Saying goodbye to the decade means facing ten years’ worth of ups and downs

Saying goodbye to the decade means facing ten years’ worth of ups and downs

It was the best of times, it was the worst of times.

Art by Neal P. Corpus

 

We are on the cusp of a new decade. In just two short weeks, the year will be 2020, and the world as it is today will change forever. Well, probably not. In fact, I’m pretty sure it won’t. This anticipation, this weird mix of nostalgia and panic that everyone is feeling about the end of the decade, is probably the same feeling that people our age in 1999 felt. Back then, 2000 was highly-anticipated by just about every human being on the planet. Will the computers crash? Will the world fall apart? When the clock struck 12 on January 1st, and everyone collectively held their breaths in case the world ended, nothing really happened. And that’s probably still the same today.

But that’s the world we’re talking about. In the grander scheme of things, minute details don’t really matter that much. Our individual turmoils and introspections about the upcoming new year may seem like such a big deal to us, but to the world, it’s really just another full circle around the sun. But when one thinks about the fact that 10 years have passed since Nicki Minaj released Super Bass, or when Avatar was the talk of the town, one (Read: me) ought to have a little bit of an existential crisis. 

Rewind to 2009: I am an awkward freshman trying to find her place in a high school where everyone was better than me. I always thought that I was smart, but man, Pisay was a big slap on my prepubescent face. Studying an advanced curriculum when you’re a hormonal teenager who’s suddenly living six hours away from your parents was practically hell. Suffice to say, I was not having the time of my life. 

Present day: I am working in the publishing industry, where jobs are hard to get by. I get to do what I love and get paid for it. I meet a lot of creative people who inspire me to do better. I have no dependents, no unrequited loves or archnemeses. I don’t get hangovers no matter how much alcohol I drink. Most days, I feel like I am having the time of my life. 

 

As the decade comes to a close, it hits me that the life I am living right now used to be just a goal — an item on a checklist that I wanted to work on. Here I am, at the very point where I targeted all my career and life decisions — in the bullseye, so to speak. And yet, I feel like I am floating in limbo.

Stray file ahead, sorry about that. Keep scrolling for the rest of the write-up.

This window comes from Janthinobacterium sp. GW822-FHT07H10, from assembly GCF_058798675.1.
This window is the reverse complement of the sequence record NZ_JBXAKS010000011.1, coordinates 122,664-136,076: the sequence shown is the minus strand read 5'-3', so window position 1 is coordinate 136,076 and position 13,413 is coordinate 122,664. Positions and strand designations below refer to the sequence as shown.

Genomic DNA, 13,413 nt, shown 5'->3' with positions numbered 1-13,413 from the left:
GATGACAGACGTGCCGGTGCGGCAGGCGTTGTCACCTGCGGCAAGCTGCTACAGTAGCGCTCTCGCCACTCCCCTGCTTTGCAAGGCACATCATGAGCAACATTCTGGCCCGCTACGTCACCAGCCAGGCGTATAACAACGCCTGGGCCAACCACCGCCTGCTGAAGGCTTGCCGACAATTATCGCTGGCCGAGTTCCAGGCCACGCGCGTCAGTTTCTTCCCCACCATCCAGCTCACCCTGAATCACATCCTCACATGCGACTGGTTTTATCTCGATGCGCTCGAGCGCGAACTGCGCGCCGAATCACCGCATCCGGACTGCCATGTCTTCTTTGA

As the decade comes to a close, it hits me that the life I am living right now used to be just a goal — an item on a checklist that I wanted to work on. Here I am, at the very point where I targeted all my career and life decisions — in the bullseye, so to speak. And yet, I feel like I am floating in limbo.

I’ve always felt this existential dread after achieving certain goals, and this time, it comes in the form of a crossroad that I did not expect to see once I got here. “What’s next?” is the inevitable follow up, but my brain can’t seem to conjure up an answer to that question. In a world where time is of the essence, and the trade-off to taking a break is a missed deadline or opportunity, it’s hard not to think that life is really just a never ending cycle of goal setting and achieving. 

Existential crisis aside, 2019 was actually the first year in a long time that I truly felt happy. I have come so far from being that 13-year-old who’s only worries was an upcoming exam in Algebra and if my crush would text me back. I have lived through grief after my father’s death. I have lived through years of depression. I have lived after I tried to die. I am here right now, right where I want to be, and I am really, truly happy.

I feel the need to pause right here and type in a *sigh* as if this was a tweet that I would share with my 65 followers. Coursing through 10 years of my life — all my learnings and mishaps, the people who came and went, my failures and achievements — brings in a sort of catharsis.

 

In a world where time is of the essence, and the trade-off to taking a break is a missed deadline or opportunity, it’s hard not to think that life is really just a never ending cycle of goal setting and achieving.

 

We never really notice the passing of time until it’s suddenly ten years later. When we thread through every single day with such fervor, as if our lives have deadlines (which, technically, there is), we never really stop and smell the flowers. It’s always about finishing a task and moving on to the next one. About getting through a day, no matter how bright and sunny or dark and bleak it is — and then we sleep and wake up again. The sun sets and rises. The cycle continues.

Ten years from now, I’d probably read this essay again and cringe at the person that I am right now. I can only hope that my future self is someone that my 23-year-old and 13-year-old self would be proud of. But until then, all I can ever do is make it out through each day of the future. Here’s to the next decade.

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#essay #opinion #self

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